Teachers' Union President: 'Excessing Is A Method Of Terminating Teachers' | WAMU 88.5 - American University Radio

WAMU 88.5 : News

Filed Under:

Teachers' Union President: 'Excessing Is A Method Of Terminating Teachers'

Play associated audio

DCPS has sent notices to approximately 660* teachers and staff telling them they will be "excessed", meaning they're not needed in their present jobs.

DCPS is taking pains to say this is not the same as a layoff because employees can apply for other jobs in the school system. But they may not get one.

And while school officials say historically many are "picked up" by other principals who have vacancies, they would not provide any data to show that.

Nathan Saunders, the head of the Washington Teachers' Union, says excessing used to be understood as simply moving teachers around.

"In this system, excessing is a method of terminating teachers. And it simply pushes teachers out the door and is an excuse not to allow them back in," he says.

DCPS is expected to release more details including how many teachers will be affected Tuesday evening.

*DCPS originally said approximately 660 teachers and staff will not have their present positions. They have since updated that number to 750.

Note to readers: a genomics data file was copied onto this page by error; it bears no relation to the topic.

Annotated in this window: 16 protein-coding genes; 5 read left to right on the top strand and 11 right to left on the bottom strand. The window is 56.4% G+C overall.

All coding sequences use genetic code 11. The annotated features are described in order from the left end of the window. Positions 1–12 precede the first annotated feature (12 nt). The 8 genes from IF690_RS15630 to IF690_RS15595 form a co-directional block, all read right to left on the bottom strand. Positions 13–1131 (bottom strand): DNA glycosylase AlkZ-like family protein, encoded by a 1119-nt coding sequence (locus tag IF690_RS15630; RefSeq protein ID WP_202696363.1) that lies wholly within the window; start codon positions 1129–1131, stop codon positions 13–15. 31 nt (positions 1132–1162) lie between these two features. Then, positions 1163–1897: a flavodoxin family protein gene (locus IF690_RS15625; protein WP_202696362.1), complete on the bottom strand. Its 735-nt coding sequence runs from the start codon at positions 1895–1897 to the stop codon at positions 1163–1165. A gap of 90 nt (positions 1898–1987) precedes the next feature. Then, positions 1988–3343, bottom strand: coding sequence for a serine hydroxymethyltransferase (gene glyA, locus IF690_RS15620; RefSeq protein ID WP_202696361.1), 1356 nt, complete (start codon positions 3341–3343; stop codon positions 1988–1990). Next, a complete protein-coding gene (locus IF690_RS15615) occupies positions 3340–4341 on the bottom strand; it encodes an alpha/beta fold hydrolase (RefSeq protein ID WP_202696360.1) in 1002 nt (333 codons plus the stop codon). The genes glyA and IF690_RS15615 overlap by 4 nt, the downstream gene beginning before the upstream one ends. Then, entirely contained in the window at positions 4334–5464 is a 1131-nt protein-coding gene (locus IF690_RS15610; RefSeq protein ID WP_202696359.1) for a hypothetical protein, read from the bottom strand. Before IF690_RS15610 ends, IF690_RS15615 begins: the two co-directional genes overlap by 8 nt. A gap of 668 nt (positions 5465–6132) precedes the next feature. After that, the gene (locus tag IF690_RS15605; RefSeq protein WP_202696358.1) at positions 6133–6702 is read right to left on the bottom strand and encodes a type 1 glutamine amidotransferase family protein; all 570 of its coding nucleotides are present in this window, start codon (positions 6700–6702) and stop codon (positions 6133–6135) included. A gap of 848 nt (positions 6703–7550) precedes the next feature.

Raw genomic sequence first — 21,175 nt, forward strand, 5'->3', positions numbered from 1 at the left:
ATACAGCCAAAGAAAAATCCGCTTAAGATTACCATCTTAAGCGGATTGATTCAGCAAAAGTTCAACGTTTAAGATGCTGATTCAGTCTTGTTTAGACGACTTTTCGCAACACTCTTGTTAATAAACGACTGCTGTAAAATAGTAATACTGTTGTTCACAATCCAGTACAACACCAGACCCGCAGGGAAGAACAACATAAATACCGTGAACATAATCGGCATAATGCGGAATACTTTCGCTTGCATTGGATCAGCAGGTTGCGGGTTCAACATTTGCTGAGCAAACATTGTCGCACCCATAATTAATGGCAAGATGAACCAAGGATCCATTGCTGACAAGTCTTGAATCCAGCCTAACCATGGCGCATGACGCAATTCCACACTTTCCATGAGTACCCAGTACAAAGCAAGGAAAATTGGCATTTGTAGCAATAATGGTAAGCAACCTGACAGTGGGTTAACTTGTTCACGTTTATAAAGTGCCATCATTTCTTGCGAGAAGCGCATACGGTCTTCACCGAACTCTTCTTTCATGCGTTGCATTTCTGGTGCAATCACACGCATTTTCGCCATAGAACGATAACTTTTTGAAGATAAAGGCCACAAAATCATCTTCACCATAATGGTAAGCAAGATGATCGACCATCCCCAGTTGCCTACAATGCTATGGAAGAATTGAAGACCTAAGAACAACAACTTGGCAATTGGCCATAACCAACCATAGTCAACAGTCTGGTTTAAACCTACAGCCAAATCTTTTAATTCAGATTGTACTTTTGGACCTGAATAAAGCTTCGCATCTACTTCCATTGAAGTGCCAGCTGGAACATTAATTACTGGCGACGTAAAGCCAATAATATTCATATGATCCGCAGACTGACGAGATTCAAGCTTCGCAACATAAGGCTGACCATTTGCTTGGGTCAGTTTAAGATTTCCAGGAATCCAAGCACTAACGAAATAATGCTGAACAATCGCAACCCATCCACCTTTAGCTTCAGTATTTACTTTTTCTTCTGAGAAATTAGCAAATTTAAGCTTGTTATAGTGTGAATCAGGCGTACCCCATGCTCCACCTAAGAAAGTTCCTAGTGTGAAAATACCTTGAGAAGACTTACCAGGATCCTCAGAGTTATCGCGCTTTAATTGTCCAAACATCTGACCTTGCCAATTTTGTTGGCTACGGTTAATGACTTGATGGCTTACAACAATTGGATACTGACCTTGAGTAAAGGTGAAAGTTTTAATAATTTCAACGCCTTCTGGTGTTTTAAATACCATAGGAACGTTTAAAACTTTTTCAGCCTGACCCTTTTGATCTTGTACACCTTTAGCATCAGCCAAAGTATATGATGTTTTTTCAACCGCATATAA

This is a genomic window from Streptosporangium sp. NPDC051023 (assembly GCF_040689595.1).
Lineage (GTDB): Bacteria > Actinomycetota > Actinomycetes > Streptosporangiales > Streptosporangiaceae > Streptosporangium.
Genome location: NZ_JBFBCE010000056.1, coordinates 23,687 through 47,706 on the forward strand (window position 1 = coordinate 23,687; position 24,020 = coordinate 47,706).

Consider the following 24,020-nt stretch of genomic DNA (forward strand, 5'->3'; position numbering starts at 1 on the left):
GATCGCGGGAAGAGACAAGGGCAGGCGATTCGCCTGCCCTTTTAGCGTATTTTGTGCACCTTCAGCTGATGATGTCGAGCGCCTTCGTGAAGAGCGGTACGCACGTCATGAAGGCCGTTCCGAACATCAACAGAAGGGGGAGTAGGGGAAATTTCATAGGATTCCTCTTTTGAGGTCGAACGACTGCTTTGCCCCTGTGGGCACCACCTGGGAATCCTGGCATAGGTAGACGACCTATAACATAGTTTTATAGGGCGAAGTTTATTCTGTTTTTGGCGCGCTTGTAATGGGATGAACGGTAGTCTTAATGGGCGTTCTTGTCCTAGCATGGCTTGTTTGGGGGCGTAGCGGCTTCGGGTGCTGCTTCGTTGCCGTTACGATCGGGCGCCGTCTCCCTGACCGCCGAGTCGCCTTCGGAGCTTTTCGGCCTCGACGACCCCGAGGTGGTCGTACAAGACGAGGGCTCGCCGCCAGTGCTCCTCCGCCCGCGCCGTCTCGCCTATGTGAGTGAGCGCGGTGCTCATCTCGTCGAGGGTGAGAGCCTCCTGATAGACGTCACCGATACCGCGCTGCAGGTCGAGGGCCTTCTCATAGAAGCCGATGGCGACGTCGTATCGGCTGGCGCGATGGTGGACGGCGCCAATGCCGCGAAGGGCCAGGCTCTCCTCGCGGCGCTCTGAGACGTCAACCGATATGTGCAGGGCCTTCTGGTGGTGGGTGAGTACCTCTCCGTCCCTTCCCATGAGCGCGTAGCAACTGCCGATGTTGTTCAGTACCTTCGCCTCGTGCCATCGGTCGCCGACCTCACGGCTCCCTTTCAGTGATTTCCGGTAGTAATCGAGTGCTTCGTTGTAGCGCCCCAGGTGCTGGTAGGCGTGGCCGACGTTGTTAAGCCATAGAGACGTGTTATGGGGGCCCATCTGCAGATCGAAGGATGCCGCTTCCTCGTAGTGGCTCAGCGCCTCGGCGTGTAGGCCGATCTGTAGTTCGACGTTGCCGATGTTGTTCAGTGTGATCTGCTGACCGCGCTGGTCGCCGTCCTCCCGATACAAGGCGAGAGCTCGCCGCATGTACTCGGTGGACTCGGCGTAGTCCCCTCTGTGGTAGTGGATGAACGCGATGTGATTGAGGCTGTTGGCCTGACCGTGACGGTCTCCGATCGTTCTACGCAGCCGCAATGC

NPR

6 Novelists Withdraw From Event Honoring 'Charlie Hebdo' For Free Speech

Peter Carey and Rachel Kushner are among those who are withdrawing in protest from the PEN American Center's annual gala. Kushner says she is uncomfortable with Charlie Hebdo's "cultural intolerance."
NPR

Drop-In Chefs Help Seniors Stay In Their Own Homes

As people age, cooking can become difficult or even physically impossible. It's one reason people move to assisted living. One company offers a chef to cook healthy, affordable meals at home.
NPR

Congress May Be Forced To Intervene Again On Mammogram Recommendations

Six years ago, a task force caused a firestorm by saying women under 50 may not need routine mammograms. The controversy was so great, that Congress passed legislation overriding the recommendation.
NPR

Canadians Love Poop, Americans Love Pizza: How Emojis Fare Worldwide

A study analyzes more than a billion pieces of emoji data across 16 languages and regions to gauge how different nations communicate. Most emojis sent are happy faces and other positive symbols.

Leave a Comment

Help keep the conversation civil. Please refer to our Terms of Use and Code of Conduct before posting your comments.